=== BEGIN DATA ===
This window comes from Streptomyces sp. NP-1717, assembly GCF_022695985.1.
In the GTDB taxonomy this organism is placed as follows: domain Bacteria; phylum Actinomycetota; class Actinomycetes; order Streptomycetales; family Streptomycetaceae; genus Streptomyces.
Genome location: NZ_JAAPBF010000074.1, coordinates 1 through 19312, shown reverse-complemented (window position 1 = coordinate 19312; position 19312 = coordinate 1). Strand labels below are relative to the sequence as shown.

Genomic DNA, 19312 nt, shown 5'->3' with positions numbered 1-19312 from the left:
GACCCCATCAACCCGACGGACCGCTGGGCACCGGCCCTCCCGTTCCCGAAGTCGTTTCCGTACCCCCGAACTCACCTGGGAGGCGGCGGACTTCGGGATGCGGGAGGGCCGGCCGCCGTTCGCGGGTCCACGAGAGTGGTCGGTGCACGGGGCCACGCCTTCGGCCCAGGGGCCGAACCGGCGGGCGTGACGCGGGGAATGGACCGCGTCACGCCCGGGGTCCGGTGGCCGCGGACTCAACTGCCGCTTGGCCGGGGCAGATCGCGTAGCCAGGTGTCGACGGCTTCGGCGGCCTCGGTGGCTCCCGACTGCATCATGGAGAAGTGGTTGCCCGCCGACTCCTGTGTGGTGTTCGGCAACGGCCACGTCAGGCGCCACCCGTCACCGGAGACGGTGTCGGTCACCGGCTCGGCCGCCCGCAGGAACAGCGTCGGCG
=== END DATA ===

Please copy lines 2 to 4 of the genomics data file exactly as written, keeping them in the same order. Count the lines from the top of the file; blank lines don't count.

In the GTDB taxonomy this organism is placed as follows: domain Bacteria; phylum Actinomycetota; class Actinomycetes; order Streptomycetales; family Streptomycetaceae; genus Streptomyces.
Genome location: NZ_JAAPBF010000074.1, coordinates 1 through 19312, shown reverse-complemented (window position 1 = coordinate 19312; position 19312 = coordinate 1). Strand labels below are relative to the sequence as shown.

Genomic DNA, 19312 nt, shown 5'->3' with positions numbered 1-19312 from the left: